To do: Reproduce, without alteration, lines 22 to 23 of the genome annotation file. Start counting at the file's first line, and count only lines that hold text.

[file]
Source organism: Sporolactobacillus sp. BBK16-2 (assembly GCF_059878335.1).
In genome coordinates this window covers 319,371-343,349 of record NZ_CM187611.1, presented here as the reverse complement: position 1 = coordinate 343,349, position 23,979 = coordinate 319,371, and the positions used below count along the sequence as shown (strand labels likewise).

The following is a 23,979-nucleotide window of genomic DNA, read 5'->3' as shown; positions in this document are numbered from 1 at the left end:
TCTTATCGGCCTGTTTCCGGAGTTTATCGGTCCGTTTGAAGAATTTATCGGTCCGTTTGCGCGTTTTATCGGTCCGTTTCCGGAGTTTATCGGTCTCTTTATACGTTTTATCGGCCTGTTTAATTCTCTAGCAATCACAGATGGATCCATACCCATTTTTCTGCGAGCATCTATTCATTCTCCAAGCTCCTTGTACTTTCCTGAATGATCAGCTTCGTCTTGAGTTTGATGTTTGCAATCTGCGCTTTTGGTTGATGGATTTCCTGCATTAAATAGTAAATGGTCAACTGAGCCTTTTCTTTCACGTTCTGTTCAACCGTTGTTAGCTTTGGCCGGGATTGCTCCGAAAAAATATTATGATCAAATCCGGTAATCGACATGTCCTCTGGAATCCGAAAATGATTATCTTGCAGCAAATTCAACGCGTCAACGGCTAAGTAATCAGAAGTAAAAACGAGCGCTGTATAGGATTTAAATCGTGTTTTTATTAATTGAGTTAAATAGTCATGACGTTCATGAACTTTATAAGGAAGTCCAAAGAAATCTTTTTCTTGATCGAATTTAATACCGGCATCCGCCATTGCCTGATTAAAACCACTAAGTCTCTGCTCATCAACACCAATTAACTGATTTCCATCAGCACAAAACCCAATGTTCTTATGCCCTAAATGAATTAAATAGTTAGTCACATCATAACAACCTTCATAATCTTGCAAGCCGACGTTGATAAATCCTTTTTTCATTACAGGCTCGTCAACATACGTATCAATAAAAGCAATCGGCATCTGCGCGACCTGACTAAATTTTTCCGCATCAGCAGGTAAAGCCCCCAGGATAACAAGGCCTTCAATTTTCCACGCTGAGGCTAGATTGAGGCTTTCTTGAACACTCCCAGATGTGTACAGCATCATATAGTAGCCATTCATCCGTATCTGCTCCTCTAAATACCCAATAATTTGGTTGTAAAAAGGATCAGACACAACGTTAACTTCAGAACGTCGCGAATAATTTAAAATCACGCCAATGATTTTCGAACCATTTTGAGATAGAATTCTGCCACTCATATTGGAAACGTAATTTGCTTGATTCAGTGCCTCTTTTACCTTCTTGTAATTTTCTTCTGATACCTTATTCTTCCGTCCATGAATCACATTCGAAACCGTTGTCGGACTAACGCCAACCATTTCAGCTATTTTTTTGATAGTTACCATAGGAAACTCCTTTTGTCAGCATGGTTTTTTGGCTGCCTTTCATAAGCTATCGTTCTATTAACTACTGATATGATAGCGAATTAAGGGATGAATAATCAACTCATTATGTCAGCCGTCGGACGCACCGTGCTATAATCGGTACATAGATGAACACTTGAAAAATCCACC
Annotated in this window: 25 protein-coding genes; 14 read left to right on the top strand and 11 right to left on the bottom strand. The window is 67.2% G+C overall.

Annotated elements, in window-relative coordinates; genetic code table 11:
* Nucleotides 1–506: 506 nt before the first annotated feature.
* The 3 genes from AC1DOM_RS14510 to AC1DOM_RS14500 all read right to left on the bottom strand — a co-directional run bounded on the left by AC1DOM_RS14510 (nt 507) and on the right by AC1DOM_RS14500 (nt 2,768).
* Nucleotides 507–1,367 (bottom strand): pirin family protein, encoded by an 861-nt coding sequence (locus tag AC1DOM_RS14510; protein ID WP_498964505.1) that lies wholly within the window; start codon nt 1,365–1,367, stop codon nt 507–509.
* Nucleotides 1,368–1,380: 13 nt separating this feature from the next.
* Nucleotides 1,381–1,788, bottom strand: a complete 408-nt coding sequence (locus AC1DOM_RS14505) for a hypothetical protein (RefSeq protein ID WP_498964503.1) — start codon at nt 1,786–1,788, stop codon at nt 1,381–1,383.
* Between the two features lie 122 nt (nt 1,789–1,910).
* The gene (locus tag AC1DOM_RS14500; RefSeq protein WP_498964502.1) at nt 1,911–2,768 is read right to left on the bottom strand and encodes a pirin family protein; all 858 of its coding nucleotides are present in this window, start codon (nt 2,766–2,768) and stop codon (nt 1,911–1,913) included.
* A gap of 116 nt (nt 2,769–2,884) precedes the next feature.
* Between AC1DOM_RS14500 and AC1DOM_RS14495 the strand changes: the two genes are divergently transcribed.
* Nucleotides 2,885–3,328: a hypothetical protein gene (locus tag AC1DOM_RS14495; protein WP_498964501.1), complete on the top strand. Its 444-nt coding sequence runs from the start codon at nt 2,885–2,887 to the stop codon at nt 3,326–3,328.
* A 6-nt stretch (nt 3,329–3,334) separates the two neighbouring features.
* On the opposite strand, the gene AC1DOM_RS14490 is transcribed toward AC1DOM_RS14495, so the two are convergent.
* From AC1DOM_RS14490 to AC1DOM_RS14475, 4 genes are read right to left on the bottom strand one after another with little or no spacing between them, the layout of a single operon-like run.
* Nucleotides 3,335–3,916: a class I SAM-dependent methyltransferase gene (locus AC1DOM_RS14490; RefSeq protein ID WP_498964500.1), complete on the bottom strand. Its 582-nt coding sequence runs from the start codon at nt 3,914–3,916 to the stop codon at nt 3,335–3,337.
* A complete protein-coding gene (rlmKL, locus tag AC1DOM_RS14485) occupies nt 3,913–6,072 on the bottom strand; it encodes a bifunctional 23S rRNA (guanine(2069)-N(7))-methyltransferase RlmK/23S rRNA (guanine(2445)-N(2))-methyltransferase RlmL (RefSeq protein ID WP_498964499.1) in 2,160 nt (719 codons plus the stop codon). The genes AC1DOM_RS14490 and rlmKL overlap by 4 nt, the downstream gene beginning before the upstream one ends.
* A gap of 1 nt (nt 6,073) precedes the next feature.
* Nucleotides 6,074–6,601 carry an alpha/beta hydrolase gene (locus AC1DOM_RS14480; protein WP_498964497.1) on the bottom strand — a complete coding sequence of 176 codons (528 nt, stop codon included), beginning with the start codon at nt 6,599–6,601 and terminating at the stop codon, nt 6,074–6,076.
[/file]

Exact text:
* A gap of 1 nt (nt 6,073) precedes the next feature.
* Nucleotides 6,074–6,601 carry an alpha/beta hydrolase gene (locus AC1DOM_RS14480; protein WP_498964497.1) on the bottom strand — a complete coding sequence of 176 codons (528 nt, stop codon included), beginning with the start codon at nt 6,599–6,601 and terminating at the stop codon, nt 6,074–6,076.